(a.k.a., "How do you type on this?")
The buttons are operated much like playing chords on a piano (hence the name 'chording'). The chording alphabet appears below. The five circles represent the fingertips of the right hand, palm down. Mnemonic memory jogs, where the shape of the letter resembles the pattern of buttons to be pressed, make the alphabet easy to learn.
For example, the letter "H" has as a prominent feature a horizontal crossbar, which (when drawn very largely over your hand face down) passes right through the first and fifth circles, corresponding to your thumb and pinky fingers. So, the thumb and pinky together form the letter "H".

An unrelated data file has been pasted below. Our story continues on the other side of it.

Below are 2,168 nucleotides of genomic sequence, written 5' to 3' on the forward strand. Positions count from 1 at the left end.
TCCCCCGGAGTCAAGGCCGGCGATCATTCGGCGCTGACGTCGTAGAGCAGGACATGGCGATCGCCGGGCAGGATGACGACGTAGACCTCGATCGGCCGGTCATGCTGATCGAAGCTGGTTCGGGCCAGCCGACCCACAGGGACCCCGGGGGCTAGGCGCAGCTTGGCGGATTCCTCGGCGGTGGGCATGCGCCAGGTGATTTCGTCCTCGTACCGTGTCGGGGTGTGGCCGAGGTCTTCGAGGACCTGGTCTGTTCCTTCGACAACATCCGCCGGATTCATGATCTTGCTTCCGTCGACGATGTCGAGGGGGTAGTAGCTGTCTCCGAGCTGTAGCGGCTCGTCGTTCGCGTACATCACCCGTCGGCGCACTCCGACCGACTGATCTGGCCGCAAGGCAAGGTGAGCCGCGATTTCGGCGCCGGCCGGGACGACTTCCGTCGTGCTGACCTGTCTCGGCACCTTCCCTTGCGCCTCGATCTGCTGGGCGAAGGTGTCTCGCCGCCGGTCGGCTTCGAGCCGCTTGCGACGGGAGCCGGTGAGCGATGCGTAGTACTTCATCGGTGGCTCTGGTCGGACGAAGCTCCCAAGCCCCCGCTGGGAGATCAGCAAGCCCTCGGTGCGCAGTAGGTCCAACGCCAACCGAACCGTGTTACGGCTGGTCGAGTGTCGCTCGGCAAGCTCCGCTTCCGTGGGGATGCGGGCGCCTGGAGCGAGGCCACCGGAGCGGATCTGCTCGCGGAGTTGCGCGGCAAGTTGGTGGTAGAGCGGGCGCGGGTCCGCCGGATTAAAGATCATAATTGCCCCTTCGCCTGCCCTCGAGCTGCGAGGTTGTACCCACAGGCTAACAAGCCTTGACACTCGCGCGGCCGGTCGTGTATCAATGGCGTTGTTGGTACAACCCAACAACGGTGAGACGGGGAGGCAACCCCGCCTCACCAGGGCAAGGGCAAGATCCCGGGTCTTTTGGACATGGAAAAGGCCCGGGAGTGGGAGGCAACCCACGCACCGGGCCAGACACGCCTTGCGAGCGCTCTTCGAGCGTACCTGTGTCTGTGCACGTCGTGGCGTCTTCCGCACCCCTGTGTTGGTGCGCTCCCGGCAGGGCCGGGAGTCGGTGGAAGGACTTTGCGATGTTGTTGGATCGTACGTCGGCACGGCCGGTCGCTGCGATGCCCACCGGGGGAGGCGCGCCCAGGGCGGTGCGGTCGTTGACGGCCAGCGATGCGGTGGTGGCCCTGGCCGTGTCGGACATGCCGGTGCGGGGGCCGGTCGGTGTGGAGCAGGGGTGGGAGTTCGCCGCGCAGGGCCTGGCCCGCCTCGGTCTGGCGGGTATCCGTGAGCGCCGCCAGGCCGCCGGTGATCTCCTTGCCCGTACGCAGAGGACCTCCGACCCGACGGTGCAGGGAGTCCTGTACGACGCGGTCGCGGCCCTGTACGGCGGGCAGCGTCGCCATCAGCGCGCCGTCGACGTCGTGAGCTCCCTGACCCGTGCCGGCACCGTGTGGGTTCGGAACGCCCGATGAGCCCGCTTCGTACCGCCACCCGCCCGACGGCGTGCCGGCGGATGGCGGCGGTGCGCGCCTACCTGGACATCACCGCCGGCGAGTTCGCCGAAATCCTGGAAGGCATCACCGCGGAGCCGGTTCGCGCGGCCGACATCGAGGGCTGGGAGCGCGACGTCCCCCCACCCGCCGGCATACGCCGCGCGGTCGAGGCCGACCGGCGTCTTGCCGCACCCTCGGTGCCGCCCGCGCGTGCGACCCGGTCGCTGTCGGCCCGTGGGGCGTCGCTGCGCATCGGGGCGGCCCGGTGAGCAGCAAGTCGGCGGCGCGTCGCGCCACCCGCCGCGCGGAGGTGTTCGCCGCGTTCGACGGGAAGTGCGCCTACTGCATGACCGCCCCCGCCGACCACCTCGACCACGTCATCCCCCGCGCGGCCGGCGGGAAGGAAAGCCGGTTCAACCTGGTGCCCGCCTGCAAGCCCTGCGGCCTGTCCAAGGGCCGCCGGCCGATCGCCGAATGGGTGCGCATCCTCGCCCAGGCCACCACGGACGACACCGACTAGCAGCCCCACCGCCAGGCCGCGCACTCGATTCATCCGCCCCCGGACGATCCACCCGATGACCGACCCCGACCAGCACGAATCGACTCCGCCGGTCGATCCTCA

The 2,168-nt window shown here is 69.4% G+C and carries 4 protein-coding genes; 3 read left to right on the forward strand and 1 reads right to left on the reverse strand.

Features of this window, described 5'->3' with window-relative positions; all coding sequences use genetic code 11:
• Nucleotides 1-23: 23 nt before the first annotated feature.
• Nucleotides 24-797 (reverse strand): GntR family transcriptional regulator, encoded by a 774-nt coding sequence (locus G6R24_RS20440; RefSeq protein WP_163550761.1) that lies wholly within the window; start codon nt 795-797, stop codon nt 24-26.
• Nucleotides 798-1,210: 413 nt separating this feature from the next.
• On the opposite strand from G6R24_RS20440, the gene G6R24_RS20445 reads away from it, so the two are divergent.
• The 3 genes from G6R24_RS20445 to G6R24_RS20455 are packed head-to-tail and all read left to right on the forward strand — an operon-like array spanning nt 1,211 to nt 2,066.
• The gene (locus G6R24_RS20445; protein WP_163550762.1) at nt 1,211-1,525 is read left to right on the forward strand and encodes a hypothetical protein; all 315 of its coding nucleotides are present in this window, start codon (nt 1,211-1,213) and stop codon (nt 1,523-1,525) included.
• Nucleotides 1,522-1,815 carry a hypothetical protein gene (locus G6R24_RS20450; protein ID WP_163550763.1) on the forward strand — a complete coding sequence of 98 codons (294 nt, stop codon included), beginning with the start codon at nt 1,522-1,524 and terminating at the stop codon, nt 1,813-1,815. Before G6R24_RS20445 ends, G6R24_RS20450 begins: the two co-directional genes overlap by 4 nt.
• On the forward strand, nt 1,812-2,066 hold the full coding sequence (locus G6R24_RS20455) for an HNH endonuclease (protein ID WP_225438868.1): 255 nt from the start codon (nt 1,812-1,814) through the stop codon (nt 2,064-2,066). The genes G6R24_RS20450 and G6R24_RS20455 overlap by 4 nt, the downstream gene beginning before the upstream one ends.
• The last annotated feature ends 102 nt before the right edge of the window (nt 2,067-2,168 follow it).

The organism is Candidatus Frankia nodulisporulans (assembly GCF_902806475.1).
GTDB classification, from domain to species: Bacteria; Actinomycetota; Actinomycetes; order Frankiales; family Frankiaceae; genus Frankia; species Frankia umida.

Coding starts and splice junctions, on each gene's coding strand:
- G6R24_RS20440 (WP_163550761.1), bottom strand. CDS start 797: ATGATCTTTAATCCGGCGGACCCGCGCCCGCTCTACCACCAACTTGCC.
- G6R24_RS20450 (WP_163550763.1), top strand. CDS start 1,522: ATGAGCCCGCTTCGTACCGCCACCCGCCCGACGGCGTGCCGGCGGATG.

The letter "T" also has a prominent horizontal line, but when you draw it it appears a little higher -- over the 2nd and 4th fingers. So, the 2nd and 4th fingers together will type the letter "T".
A typical learning curve for the complete alphabet, punctuation, and command set can be measured in hours, as opposed to conventional typing, which can take months. (Or as opposed to the Graffiti language for the Palm, whose learning curve is the same.)
Chords also exist for numbers, punctuation, cursors, and even Control-, Alt-, and Fn prefixes -- anything one can type on a computer keyboard.
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